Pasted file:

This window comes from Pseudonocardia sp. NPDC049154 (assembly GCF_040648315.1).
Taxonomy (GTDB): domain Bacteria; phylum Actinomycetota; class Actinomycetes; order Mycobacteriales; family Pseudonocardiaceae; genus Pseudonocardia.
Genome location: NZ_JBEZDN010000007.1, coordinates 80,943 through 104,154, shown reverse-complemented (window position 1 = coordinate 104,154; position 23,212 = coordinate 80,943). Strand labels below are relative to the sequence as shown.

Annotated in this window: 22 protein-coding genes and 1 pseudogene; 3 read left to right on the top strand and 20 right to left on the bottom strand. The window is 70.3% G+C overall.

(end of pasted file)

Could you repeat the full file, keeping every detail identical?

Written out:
This window comes from Pseudonocardia sp. NPDC049154 (assembly GCF_040648315.1).
Taxonomy (GTDB): domain Bacteria; phylum Actinomycetota; class Actinomycetes; order Mycobacteriales; family Pseudonocardiaceae; genus Pseudonocardia.
Genome location: NZ_JBEZDN010000007.1, coordinates 80,943 through 104,154, shown reverse-complemented (window position 1 = coordinate 104,154; position 23,212 = coordinate 80,943). Strand labels below are relative to the sequence as shown.

Annotated in this window: 22 protein-coding genes and 1 pseudogene; 3 read left to right on the top strand and 20 right to left on the bottom strand. The window is 70.3% G+C overall.